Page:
The researchers noted that the purpose of the intrusion is to establish contact between the target and the command and control server. They added that the malware can use a file decryption module, with its functionality coming from the ChatGPT message in the form of text. The target will create a test file and send it to the command and control server for verification.
Once the malware has been verified and confirmed as safe, the target will be instructed to run the code, and then files will be encrypted. After that, the malware will repeatedly test the code until it successfully infects the target system.
The idea of using ChatGPT to create various forms of malware may seem daunting, but in reality, it is relatively straightforward. By leveraging ChatGPT’s ability to generate consistent, repetitive actions and hide malicious code in files, the potential for malicious development is significant.
The researchers explained that this method demonstrates the possibility of developing malware with new or different malicious code, making them polymorphic in nature.
This type of malware is challenging for security products to detect and monitor, partly because they do not leave any traces and appear as a normal activity to the victim. The researchers emphasized that this method of cyber attack is not just a hypothetical scenario but a genuine concern.
Another example of ChatGPT vulnerability the researchers found (taken from this article ) was when they accessed ChatGPT through its API, bypassing the restrictions on the public demo interface that prevent the creation of malicious code. They used a library to gain access to the API, allowing them to input specific code requests and receive output that could be used to create malware.
After bypassing OpenAI’s security measures by accessing the API, the researchers faced the challenge of creating test scenarios for the code received from ChatGPT.
One example they gave was testing if the code they received was capable of keylogging, which involves recording all the keys pressed on the keyboard and mouse clicks. To test this, they ran the code in a testing environment on their computer and simulated keystrokes through a process known as keyboard injection.
They then compared the output to running the keylogging code received from ChatGPT. If the test was successful, they would run the received code. If not, they would request a new code from ChatGPT that does keylogging.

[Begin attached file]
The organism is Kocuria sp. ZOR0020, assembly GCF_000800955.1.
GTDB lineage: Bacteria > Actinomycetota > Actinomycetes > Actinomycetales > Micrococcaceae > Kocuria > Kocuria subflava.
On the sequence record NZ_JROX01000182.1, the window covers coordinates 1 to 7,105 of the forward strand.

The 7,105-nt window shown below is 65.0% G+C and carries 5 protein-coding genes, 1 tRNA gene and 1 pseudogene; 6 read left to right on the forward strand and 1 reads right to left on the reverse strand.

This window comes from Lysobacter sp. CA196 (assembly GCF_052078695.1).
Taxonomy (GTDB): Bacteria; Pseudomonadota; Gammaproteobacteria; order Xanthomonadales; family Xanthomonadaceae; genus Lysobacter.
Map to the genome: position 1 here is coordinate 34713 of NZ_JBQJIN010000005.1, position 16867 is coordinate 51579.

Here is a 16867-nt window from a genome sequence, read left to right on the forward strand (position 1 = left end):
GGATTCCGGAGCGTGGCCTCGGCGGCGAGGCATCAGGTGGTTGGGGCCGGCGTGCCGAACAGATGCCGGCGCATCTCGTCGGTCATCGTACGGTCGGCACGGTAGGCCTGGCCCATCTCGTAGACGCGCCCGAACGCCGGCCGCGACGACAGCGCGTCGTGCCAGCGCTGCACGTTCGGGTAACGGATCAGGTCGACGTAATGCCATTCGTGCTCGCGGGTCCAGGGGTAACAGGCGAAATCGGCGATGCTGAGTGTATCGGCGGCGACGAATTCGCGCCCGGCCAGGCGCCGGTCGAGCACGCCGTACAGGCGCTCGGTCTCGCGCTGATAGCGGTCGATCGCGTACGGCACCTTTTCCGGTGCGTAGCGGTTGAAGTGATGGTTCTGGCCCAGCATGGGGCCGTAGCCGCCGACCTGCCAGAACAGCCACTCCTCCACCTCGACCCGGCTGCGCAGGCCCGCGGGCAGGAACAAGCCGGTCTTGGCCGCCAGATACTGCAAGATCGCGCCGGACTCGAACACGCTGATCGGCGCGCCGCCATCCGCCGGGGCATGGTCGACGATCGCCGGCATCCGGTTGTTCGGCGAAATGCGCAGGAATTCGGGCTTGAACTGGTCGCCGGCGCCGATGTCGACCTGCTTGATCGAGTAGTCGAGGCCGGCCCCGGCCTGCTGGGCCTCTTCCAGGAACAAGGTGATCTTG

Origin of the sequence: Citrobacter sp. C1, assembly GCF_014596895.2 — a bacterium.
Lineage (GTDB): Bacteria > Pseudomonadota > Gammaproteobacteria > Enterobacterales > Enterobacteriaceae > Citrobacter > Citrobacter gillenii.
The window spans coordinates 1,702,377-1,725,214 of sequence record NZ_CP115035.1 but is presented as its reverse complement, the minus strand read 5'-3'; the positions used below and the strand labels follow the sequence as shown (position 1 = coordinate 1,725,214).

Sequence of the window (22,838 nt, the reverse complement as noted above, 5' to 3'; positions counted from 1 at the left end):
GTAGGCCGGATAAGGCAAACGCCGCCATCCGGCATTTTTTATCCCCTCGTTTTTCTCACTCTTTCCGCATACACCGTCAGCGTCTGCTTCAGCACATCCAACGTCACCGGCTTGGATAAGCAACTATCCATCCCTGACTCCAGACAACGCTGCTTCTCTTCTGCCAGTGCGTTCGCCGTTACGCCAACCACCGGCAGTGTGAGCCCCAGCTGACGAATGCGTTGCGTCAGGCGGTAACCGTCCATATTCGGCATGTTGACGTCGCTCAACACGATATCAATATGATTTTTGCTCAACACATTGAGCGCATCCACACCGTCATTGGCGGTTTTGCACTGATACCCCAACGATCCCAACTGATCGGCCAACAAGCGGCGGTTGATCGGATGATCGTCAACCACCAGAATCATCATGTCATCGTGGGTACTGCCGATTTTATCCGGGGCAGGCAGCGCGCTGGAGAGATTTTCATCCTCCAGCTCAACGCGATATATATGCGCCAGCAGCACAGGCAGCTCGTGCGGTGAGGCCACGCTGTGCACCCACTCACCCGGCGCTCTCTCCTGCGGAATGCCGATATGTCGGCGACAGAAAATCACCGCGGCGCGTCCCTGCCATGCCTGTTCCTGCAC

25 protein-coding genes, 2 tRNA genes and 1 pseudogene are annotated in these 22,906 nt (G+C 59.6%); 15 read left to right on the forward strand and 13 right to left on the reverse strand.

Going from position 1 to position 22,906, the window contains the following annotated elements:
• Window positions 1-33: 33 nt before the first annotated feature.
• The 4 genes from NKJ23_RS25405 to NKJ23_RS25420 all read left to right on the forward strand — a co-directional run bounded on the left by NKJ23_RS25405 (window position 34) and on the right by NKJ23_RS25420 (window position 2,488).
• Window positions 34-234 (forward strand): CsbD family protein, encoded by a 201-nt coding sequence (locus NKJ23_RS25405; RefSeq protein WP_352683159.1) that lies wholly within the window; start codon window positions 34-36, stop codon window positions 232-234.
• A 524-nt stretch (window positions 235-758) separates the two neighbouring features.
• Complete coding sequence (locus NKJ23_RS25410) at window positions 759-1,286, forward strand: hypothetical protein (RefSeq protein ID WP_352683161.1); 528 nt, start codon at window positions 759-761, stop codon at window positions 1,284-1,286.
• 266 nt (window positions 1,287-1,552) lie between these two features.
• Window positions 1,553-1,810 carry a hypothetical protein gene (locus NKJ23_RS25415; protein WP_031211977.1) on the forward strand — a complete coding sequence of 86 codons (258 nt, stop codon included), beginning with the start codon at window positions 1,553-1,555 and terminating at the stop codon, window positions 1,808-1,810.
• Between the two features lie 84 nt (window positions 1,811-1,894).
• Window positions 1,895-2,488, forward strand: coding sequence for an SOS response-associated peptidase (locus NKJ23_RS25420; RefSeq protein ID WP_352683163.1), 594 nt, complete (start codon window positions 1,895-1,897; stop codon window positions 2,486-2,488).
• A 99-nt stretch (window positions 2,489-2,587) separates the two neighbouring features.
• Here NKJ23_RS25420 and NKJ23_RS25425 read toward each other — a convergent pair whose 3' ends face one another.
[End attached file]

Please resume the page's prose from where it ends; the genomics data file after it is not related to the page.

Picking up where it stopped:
The two say that the malware they created has minimal code that communicates with the ChatGPT server and requests malicious code from it. Since ChatGPT doesn’t always return 100% working code, they created test scenarios that check the correctness of the code. They emphasize that the entire process they created is automatic.
To mitigate these risks, it is important to thoroughly evaluate the third-party language model and the provider before integrating it into your application and to continuously monitor and test the model’s performance and output to ensure that it is meeting your application’s requirements and is not generating any sensitive information.
In conclusion, ChatGPT is a powerful language model that has the potential to revolutionize natural language processing tasks. However, as with any technology, it is important to be aware of the potential risks when using ChatGPT in an application. These include data privacy and security, model performance, model bias, legal and regulatory compliance, and dependence on third-party services. Therefore, to ensure a smooth integration and minimize risks, it is important to carefully evaluate the model and the provider before integrating it into your application and to continuously monitor and test the model’s performance and output.
Additionally, ChatGPT can be used to create various forms of malware by exploiting its ability to generate consistent, repetitive actions and hide malicious code in files. This method can develop malware with new or different malicious code, making them polymorphic in nature and difficult for security products to detect and monitor. The researchers emphasized that this method of cyber attack is a real concern and should be taken seriously.